Our rankings of the best online colleges and universities are a jumping off point to help you build your own list of prospective programs that meet your needs. Remember, many factors that contribute to the quality of a degree program are intangible. You won't find data points here or elsewhere that fully capture the level of faculty support, peer networking or academic and professional stimulation found in one program versus another. Please contact your schools directly for more information.
OSU Ecampus courses and programs are developed by world-class OSU faculty who use innovative course delivery strategies. Through cutting-edge technology, students are actively engaged in virtual labs, interactive language-acquisition exercises, engaging videos, and interactive lectures. OSU uses Canvas as its learning management system, so online interaction through discussion boards and web conferencing keeps students in touch. Top online degree programs include:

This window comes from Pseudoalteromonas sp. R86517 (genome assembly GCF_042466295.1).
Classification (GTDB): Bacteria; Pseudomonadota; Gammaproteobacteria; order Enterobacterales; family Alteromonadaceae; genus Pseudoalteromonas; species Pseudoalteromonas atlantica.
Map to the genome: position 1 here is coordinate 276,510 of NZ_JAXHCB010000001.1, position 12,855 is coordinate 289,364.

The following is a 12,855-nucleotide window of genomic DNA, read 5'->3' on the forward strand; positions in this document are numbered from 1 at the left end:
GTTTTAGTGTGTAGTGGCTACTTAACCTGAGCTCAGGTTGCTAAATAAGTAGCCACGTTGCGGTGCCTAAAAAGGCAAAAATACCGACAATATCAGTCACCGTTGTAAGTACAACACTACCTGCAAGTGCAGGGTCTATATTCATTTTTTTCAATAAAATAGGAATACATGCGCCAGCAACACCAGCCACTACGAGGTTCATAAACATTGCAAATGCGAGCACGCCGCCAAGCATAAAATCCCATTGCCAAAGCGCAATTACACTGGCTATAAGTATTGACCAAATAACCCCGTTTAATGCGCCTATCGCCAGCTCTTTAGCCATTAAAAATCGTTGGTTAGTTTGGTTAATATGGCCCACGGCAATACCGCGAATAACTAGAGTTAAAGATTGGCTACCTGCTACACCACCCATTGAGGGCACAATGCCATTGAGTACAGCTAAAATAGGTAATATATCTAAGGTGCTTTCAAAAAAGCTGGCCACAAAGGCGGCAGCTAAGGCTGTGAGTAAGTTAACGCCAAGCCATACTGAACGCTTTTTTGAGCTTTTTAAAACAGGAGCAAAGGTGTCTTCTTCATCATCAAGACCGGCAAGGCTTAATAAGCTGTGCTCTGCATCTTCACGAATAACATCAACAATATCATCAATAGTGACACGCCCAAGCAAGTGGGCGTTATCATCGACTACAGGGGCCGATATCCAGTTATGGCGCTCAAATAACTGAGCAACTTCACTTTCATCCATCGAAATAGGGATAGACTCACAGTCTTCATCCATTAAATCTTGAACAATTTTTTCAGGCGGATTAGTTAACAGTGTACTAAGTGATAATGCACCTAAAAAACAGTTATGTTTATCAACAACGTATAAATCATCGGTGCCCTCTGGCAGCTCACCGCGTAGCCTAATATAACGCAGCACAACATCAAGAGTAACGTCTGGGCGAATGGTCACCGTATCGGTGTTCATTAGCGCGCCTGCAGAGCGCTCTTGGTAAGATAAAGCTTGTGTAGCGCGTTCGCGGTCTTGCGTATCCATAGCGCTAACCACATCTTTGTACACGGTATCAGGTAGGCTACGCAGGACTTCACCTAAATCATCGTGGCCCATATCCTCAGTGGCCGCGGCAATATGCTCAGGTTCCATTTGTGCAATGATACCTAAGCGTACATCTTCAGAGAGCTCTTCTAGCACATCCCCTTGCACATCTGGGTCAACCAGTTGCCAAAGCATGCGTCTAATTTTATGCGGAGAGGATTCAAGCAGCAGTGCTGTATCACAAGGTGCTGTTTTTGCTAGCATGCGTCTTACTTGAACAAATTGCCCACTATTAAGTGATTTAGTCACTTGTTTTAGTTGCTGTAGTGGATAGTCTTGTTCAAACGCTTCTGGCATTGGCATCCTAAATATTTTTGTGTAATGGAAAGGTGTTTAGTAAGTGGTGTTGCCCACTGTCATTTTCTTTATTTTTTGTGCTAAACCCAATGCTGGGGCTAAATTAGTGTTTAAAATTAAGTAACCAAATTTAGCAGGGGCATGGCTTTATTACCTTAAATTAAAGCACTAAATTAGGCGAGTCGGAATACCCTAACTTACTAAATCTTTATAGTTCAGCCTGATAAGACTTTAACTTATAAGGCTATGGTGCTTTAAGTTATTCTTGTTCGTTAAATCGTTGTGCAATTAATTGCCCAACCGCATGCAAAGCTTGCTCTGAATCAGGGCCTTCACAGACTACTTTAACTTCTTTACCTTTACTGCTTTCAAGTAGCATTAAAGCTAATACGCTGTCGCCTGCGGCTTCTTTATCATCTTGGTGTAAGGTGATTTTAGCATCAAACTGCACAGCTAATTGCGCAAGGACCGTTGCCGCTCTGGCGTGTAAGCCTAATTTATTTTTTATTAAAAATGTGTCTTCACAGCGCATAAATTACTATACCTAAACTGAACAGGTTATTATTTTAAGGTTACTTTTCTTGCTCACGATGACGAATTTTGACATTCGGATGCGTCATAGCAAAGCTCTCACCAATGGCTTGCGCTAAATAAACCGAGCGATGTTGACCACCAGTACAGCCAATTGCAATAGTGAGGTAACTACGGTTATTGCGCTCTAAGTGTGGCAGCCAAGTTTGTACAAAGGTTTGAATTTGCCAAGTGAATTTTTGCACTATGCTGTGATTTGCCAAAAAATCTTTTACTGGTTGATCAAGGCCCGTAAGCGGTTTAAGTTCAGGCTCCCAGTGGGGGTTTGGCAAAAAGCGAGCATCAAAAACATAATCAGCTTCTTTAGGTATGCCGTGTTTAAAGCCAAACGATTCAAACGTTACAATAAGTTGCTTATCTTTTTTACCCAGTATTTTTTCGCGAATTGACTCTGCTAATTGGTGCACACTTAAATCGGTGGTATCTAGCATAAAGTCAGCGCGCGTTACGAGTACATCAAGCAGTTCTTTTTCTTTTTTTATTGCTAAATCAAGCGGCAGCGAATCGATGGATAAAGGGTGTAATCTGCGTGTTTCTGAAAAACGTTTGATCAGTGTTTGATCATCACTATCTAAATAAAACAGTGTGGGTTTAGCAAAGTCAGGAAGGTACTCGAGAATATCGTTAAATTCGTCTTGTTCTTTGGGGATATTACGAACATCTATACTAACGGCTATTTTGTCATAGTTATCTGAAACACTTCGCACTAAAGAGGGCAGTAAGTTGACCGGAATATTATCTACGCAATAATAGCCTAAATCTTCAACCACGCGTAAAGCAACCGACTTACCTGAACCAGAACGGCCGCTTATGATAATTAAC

Whether you want to study Photography at a technical school, career college, community college, online school, 4-year college or university, you’ll have plenty of options to choose from. To select the right program, look at course requirements—some schools approach Photography as a fine art while others prepare you for careers in photojournalism, fashion photography and the like. You should also take a look at the photo labs and ask about the types of cameras and computer software you’ll learn.
Perhaps you were class president in high school. Or perhaps you were a member of the honor society. You could have graduated in the top percentile of your graduating class; perhaps you were even valedictorian. Maybe your were in the honors program or the International Baccalaureate program. Actually, it doesn't really matter what you did in high school as you make the transition to college. High school success (or lack of it) doesn't automatically apply to college.